Inga is an artist, art director and digital designer. She recently launched a Kickstarter campaign to help endangered penguin colonies.
“I think that all of our actions have an impact. Even if we think it’s small, when multiplied by billions of people it can make a big difference.” Inga realized that, as an artist, she has the opportunity to have a positive impact on the oceans in her own way.
Ocean Witness Inga has personally witnessed the negative change in the oceans the past years, such as oil, plastic and higher temperatures. Then she realized that, as a artist, she has the opportunity to have a positive impact on the oceans, because art can be a positive and effective way to grow awareness of our environmental issues. Today we share her inspiring, creative story.
So Inga, what is your earliest memory of the ocean?
When I was a kid, I used to go to the Baltic Sea with my parents and we would stay there for a month. My mother needed special treatments at the sanatorium (an establishment for the medical treatment of people who are convalescing or have a chronic illness) based there, so me and my brother used to spend a lot of time at the sea – playing, swimming, discovering the ocean and enjoying it. After the nuclear disaster in Chernobyl in 1986, I could see a lot of people from Ukraine coming to the sea to breathe iodine. Iodine apparently could help fight the effects of radiation. Even at such a young age I could witness the healthy effect of the ocean.
What does the ocean mean to you today?
I travel a lot with my family and most of our destinations are beaches and areas around the sea; we have travelled from the Mexican coast to the seas of Japan. For our family the oceans are associated with relaxation, retreat, health, adventures and escaping problems. For me as an artist, oceans are a source of inspiration. We tend to look only at the surface, but I’ve recently discovered the marvelous world underneath – full of colors, life and inspiration. The ocean means life as we know it, we would not exist without it.
What changes are you witnessing in the ocean?
Unfortunately, only negative changes at the moment. For example, last week I went to Tenerife, Spain where I lived for some time nine years ago. I could not believe my eyes when I saw seven oil platforms and tankers just few hundred meters from the popular Las Teresitas beach. I witnessed how much we’ve invaded into the nature and how much we’ve destroyed it. Another example is that the place of my childhood memories is dissolving. The Baltic Sea level is rising every year and is visibly flooding our unique sand dunes and beautiful powder-like sandy beach. More than half of it has already been taken over by the water in the last few years. That is a visible and direct impact of the climate change, but most people don’t even realize it and think the ocean still looks the same. Yes, on the surface the ocean might pretty much looks the same, but underneath there is a whole other world, which is mysterious and unreachable to most us. And we are changing it: oil, plastic, rubbish, toxic chemicals, higher temperatures. Even if we cannot see the damage in the surface, this is happening right now. We are invading the nature and destroying our planet and makes me feel ashamed of our human race.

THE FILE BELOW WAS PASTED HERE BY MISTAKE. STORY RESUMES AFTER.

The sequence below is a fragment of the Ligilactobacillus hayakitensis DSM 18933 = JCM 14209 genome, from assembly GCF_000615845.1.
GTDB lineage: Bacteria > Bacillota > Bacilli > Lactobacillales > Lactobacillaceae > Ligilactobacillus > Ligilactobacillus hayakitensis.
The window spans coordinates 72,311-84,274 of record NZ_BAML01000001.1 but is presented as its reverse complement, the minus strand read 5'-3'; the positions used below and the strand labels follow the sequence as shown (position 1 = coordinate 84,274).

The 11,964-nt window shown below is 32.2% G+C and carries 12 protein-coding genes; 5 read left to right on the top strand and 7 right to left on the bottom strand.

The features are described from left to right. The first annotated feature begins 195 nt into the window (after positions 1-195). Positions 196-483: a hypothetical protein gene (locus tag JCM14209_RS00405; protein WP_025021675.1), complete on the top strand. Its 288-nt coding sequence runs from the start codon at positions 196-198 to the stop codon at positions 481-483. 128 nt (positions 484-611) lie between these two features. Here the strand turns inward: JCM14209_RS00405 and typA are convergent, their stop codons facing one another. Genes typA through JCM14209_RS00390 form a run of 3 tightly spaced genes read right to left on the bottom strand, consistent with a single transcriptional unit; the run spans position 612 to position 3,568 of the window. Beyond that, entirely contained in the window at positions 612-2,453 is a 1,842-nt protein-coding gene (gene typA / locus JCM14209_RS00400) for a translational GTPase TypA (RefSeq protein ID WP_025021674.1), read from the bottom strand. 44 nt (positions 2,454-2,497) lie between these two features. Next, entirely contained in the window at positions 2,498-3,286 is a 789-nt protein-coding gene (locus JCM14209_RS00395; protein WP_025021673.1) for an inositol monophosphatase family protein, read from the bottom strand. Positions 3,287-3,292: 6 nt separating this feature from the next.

“Even if we cannot see the damage in the surface, this is happening right now. We are invading the nature and destroying our planet.”
How do these changes affect you?
I feel the urge to act. I have read and done research about the oceans and environment, which has opened my eyes about the magnitude of the problem. When I was little I always thought everything would be there forever, I never realized how fragile nature is. I still cannot believe that my daughter might not be able to see what I have seen and enjoy our world the same way I’ve enjoyed it.